Monday, 19 July 2010
Take it as red
There is more to a tomato than being red. Grown in a good soil and fully ripened by the sun to a deep red on the vine, before picking, the tomato is an integral part of our daily cooking.
Today I picked the first salad tomatoes of the season.One of my strongest culinary memories was having a vine ripened tomato from my father´s modest little green house pressed to my nose, leaving an indelible impression on me of what real freshness was about.This was a time when seasons still dictated what we ate. When you pick a tomato, try this same test, twist and sniff as you remove it from the vine. This will give you an indication of how this tomato is going to perform for you.
There is nothing better than a salad of sweet vine ripened tomatoes, skinned, sliced and drizzled with virgin olive oil and a dash of lemon juice, sprinkled with sea salt and left for half an hour to marinate in the fridge. Serve with freshly torn basil leaves.Tonight on offer here was a light salad of tomatoes concasse ( diced tomato) new potatoes, broad beans, peas and feta cheese dressed with a mint and basil pesto.
In its raw state the tomato contains lycopenes anti carcenogenics that can inhibit or reverse the growth of cancerous tumours. Raw juicing is the optimum way to extract and obtain this life saving goodness, or so say the "food police" Try not to let boosting your Lycopene levels become an obsession. Getting yourself stressed over your food intake will become counter productive!!!!!!
Why not just enjoy the multitude of recipes you can concoct with raw tomatoes. Bruschetta, salsa,tricolore salad, and for a quick shot to the blood levels, Bloody Mary or Virgin Mary, or as a close friend once renamed it `The Portuguese Mary.`
8 slices of rustic country bread
4 garlic cloves
6-8 ripe tomatoes,diced
extra virgin olive oil for drizzling*
salt and pepper
Toast the slices of bread on both sides on the barbecue or under the grill.
rub them with garlic while they are still hot and put back on the barbecue for amoment.
Arrange the tomatoes on the bread. season with salt and pepper and "drizzle"* with olive oil.
Simple salsa of tomatoes, red onion and coriander
10 tomatoes topped and tailed, finely chopped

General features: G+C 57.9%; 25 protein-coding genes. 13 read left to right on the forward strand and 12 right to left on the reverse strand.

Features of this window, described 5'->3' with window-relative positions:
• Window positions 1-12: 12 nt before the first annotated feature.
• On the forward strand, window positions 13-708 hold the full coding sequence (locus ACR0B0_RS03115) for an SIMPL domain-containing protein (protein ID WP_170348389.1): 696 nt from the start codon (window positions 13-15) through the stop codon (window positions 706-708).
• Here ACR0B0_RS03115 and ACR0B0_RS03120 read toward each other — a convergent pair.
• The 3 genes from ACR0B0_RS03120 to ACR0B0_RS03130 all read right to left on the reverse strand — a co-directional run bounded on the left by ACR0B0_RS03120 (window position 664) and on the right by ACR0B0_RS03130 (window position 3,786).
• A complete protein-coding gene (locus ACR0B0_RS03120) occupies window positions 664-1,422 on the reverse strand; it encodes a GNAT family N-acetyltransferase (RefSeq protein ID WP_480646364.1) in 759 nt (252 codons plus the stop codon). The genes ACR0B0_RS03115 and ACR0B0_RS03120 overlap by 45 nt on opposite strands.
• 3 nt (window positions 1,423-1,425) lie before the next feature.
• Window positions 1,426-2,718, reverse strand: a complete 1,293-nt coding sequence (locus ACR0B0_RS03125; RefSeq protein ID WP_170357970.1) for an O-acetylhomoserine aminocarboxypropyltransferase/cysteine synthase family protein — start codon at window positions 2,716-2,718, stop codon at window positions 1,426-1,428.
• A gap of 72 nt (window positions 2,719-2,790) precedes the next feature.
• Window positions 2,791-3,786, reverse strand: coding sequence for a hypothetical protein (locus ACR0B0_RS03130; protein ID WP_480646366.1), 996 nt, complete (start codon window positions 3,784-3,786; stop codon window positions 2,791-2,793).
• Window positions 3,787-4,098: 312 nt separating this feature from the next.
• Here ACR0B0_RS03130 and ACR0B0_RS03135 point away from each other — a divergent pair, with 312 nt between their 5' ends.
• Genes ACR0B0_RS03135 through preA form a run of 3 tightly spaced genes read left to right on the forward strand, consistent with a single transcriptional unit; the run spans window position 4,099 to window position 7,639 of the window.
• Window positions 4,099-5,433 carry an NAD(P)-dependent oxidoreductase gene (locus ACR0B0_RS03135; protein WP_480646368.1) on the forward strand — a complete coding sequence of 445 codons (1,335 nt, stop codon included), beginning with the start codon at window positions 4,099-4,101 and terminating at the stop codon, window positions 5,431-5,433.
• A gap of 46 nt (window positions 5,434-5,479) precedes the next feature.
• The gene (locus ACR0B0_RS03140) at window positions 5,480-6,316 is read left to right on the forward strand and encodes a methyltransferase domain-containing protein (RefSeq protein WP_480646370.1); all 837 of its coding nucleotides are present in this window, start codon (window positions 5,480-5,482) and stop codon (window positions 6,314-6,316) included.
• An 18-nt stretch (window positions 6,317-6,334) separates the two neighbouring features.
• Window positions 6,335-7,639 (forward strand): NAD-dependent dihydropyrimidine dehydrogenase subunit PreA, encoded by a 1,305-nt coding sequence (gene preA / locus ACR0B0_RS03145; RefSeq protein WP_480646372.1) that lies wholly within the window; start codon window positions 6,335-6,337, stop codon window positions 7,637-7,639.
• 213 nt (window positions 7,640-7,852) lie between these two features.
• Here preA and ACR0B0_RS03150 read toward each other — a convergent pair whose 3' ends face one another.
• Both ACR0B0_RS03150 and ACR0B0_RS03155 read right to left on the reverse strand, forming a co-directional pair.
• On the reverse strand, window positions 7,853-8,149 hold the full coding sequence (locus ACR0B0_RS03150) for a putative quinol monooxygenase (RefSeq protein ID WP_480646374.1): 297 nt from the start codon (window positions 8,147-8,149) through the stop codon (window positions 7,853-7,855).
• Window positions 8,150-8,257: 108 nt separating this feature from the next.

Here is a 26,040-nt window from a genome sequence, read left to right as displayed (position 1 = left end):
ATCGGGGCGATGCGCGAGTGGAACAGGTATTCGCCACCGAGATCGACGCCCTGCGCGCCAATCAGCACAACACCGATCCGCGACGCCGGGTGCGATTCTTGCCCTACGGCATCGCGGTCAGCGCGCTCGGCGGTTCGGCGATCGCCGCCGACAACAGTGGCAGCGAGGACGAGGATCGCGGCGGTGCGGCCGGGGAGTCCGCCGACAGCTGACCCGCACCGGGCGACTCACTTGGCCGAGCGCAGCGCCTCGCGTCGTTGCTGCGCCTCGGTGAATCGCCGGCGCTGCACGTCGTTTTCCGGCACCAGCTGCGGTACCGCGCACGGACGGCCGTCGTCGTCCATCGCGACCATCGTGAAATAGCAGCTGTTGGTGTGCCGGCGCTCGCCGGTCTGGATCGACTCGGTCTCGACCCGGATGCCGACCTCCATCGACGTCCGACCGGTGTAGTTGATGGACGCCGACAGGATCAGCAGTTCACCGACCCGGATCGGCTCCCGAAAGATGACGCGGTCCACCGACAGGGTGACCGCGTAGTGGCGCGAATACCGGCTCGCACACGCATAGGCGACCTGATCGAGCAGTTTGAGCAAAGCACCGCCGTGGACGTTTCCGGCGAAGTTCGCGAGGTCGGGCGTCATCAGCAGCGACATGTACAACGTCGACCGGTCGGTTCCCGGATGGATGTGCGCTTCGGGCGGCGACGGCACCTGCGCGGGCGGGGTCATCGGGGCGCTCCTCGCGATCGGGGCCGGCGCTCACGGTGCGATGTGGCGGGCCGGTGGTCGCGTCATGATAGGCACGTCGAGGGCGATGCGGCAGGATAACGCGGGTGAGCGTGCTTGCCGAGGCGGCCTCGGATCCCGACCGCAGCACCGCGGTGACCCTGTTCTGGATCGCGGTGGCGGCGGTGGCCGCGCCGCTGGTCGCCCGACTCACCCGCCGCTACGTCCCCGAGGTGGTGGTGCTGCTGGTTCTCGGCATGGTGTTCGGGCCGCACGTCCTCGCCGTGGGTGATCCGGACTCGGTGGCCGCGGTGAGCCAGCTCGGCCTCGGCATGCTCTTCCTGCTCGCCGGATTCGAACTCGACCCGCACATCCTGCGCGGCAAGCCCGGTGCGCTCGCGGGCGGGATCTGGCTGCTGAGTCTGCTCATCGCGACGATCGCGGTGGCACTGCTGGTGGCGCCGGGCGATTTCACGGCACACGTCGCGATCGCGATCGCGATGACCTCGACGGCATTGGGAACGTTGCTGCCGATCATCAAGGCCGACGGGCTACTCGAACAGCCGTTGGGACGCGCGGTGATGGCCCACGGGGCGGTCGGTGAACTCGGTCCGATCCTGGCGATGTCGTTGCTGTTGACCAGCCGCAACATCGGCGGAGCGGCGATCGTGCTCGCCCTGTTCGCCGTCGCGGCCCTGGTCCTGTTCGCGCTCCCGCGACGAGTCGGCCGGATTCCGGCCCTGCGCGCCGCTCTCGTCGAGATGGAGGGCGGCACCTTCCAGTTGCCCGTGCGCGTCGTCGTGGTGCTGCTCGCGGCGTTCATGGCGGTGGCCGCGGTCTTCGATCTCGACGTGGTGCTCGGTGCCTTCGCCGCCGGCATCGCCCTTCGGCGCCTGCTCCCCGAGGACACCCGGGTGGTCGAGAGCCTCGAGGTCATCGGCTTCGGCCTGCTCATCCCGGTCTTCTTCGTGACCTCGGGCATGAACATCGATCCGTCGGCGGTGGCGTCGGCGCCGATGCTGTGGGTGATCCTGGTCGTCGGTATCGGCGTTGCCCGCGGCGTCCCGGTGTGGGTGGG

2 large or 3 small red onions
3 small dried chillis crushed
2 cloves of garlic
Handful of chopped fresh coriander
salt and pepper
a good drizzle* of olive oil
drizzle* of balsamic
* somebody come up with a new expression , please
Mix all the ingredients in a bowl with a wooden spoon and leave to marinate overnight
Add another handful of chopped fresh coriander before serving
This makes a great accompaniment to a dish of grilled squid or served with sliced avocado as a refreshing starter.
So why not put your feet up and knock up a Bloody Mary.The secret to a top notch Bloody Mary
is balancing the flavours of Tabasco sauce, Worcester sauce, celery salt and black pepper with the vodka and tomato juice. I think it is a very personal thing. You may prefer more or less Tabasco, or you may want to omit the celery salt altogether. The drink was invented at Harry´s New York Bar in Paris in 1921, by Fernand `Pete´Petiot, who was inspired by the Hollywood star Mary Pickford. Like most cocktails made with tomato juice, Bloody Mary is a reviver or pick me up. My personal feeling is that it is more of a restorative. I like to drink it with Eggs benedict on an American muffin, mid-morning after having over indulged the night before - So Hollywood!!!! " Blood Mary is the girl I love, now ain´t that too damn bad "
My recipe for the perfect Mary
2 dashes Worcester Sauce
Juice of half a lemon
2-3 dashes of Tabasco
150ml fresh or very good quality canned tomato juice
pinch of celery salt
One third fill a glass with ice. Add the vodka, Worcester sauce, lemon juice, celery salt and Tabasco. Pour on the tomato juice, Stir vigorously then season with black pepper. Taste and adjust the seasonings.
The San Marzano´tomatoes, the cooking variety are a few weeks behind. Something to look forward to, and when they flourish the kitchen will be busy cooking sauces for the freezer, making tomato tarte tatins and later in the season sundrying and dry roasting. Finally at the end of the summer when the last few stragglers are failing to redden, jams and chutneys will be the order of the day.